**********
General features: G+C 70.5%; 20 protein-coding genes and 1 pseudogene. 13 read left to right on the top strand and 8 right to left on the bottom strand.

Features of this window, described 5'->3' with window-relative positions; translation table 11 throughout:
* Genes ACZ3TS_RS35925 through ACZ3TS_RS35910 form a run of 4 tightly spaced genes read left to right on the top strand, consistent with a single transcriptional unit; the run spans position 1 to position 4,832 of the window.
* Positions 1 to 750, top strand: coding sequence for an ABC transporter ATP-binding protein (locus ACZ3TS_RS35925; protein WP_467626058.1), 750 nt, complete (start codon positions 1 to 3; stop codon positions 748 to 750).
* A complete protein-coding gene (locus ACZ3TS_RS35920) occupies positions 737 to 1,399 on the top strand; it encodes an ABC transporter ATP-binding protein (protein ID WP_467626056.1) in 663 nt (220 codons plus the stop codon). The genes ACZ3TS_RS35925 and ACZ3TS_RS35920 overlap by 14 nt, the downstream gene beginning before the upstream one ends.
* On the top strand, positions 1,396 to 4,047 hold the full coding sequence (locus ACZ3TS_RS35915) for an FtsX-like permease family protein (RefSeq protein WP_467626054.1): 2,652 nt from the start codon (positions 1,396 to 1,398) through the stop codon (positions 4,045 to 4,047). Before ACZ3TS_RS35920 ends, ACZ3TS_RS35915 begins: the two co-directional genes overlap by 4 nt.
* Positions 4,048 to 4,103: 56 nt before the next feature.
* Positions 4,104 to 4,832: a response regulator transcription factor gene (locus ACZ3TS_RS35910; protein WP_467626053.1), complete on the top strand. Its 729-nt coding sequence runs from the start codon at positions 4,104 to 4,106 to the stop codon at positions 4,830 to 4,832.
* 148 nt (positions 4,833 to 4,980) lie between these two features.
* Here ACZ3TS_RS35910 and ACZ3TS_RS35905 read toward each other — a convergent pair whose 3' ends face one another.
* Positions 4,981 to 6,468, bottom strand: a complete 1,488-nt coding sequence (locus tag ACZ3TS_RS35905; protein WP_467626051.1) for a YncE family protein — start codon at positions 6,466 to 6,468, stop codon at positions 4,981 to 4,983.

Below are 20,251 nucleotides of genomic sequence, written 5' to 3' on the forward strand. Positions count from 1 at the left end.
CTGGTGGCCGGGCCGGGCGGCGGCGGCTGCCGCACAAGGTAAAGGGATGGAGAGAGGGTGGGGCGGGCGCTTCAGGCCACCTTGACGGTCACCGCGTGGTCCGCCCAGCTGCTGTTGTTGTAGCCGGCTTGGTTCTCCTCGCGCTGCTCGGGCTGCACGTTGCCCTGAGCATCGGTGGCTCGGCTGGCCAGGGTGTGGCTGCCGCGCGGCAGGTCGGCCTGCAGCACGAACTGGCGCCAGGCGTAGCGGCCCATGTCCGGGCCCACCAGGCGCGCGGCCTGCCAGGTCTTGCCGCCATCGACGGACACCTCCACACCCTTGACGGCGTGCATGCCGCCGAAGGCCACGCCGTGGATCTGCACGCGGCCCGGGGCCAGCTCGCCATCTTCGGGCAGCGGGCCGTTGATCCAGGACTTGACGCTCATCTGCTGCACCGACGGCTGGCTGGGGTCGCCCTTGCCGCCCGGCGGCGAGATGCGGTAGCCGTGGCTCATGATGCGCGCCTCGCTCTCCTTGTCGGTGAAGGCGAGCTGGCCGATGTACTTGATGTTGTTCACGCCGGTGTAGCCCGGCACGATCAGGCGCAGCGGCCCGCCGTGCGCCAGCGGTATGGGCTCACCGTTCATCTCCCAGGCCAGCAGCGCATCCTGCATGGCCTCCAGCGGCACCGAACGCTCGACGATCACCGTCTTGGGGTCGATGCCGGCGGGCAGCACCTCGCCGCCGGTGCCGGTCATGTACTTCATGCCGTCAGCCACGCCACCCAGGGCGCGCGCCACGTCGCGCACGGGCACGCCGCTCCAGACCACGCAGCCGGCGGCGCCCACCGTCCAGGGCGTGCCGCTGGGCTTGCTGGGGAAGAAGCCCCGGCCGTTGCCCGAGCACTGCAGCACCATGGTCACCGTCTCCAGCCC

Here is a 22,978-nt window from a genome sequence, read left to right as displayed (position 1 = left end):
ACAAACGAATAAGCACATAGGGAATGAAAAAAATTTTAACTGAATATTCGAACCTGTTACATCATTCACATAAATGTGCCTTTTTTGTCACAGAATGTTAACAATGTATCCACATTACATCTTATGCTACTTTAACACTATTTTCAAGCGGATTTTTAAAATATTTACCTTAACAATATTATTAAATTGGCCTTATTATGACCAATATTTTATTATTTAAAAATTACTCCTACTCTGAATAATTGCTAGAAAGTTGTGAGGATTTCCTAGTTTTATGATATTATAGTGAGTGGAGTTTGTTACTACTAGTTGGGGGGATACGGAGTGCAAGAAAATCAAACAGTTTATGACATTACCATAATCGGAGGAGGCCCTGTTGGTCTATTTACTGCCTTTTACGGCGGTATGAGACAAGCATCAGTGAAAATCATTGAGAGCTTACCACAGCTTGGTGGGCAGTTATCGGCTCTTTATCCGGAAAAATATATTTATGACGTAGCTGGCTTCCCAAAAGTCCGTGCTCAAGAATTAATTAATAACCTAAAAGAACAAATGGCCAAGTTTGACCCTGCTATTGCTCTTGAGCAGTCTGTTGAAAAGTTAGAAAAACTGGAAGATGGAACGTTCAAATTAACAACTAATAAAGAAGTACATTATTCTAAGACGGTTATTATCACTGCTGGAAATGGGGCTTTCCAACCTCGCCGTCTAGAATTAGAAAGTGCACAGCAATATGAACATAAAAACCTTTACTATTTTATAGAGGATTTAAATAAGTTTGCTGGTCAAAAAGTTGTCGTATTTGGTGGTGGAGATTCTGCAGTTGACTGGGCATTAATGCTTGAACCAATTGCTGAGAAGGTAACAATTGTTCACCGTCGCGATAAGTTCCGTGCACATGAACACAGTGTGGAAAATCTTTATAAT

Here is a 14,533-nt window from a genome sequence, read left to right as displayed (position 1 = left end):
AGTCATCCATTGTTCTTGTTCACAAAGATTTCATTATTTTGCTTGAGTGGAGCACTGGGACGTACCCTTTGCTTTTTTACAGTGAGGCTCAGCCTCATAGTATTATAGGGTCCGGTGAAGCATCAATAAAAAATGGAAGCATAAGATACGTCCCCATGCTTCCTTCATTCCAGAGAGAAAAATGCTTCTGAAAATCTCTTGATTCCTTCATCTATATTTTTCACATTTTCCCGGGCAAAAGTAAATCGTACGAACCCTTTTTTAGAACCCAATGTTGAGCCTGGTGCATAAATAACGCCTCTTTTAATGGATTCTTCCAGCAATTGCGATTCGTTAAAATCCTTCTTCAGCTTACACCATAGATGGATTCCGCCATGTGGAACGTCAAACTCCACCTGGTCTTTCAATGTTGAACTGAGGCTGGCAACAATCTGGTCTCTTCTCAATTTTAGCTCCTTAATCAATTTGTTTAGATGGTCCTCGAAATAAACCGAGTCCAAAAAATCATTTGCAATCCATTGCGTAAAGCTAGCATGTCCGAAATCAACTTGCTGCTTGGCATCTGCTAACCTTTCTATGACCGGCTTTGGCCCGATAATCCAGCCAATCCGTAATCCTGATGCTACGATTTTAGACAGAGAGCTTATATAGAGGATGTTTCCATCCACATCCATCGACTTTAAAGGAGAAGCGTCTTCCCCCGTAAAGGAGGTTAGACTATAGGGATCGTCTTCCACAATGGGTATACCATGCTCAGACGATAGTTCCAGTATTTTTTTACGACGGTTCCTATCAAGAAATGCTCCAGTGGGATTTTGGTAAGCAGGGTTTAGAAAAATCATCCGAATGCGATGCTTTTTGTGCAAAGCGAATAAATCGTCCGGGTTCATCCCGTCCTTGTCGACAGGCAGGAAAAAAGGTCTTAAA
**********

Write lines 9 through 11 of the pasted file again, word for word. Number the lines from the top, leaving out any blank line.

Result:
* 148 nt (positions 4,833 to 4,980) lie between these two features.
* Here ACZ3TS_RS35910 and ACZ3TS_RS35905 read toward each other — a convergent pair whose 3' ends face one another.
* Positions 4,981 to 6,468, bottom strand: a complete 1,488-nt coding sequence (locus tag ACZ3TS_RS35905; protein WP_467626051.1) for a YncE family protein — start codon at positions 6,466 to 6,468, stop codon at positions 4,981 to 4,983.